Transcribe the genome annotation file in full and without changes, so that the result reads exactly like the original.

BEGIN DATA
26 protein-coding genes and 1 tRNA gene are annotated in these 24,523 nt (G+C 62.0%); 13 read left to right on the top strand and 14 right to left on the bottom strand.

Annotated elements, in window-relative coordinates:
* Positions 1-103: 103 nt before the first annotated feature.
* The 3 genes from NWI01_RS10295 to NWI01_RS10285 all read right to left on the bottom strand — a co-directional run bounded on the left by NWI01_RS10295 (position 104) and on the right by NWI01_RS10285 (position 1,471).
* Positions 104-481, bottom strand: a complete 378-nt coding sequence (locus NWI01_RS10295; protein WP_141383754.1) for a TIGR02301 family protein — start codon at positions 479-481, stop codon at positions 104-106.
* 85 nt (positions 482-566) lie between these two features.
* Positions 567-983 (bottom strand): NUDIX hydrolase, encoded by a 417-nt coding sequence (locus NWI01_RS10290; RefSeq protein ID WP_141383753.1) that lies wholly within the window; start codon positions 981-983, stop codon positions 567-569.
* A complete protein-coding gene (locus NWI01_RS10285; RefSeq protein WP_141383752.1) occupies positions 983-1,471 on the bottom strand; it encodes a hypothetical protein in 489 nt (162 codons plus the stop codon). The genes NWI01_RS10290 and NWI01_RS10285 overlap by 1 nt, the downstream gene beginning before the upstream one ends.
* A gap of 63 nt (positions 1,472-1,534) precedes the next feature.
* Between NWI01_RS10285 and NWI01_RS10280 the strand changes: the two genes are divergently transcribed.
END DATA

26 protein-coding genes and 1 tRNA gene are annotated in these 24,523 nt (G+C 62.0%); 13 read left to right on the top strand and 14 right to left on the bottom strand.

Annotated elements, in window-relative coordinates:
* Positions 1-103: 103 nt before the first annotated feature.
* The 3 genes from NWI01_RS10295 to NWI01_RS10285 all read right to left on the bottom strand — a co-directional run bounded on the left by NWI01_RS10295 (position 104) and on the right by NWI01_RS10285 (position 1,471).
* Positions 104-481, bottom strand: a complete 378-nt coding sequence (locus NWI01_RS10295; protein WP_141383754.1) for a TIGR02301 family protein — start codon at positions 479-481, stop codon at positions 104-106.
* 85 nt (positions 482-566) lie between these two features.
* Positions 567-983 (bottom strand): NUDIX hydrolase, encoded by a 417-nt coding sequence (locus NWI01_RS10290; RefSeq protein ID WP_141383753.1) that lies wholly within the window; start codon positions 981-983, stop codon positions 567-569.
* A complete protein-coding gene (locus NWI01_RS10285; RefSeq protein WP_141383752.1) occupies positions 983-1,471 on the bottom strand; it encodes a hypothetical protein in 489 nt (162 codons plus the stop codon). The genes NWI01_RS10290 and NWI01_RS10285 overlap by 1 nt, the downstream gene beginning before the upstream one ends.
* A gap of 63 nt (positions 1,472-1,534) precedes the next feature.
* Between NWI01_RS10285 and NWI01_RS10280 the strand changes: the two genes are divergently transcribed.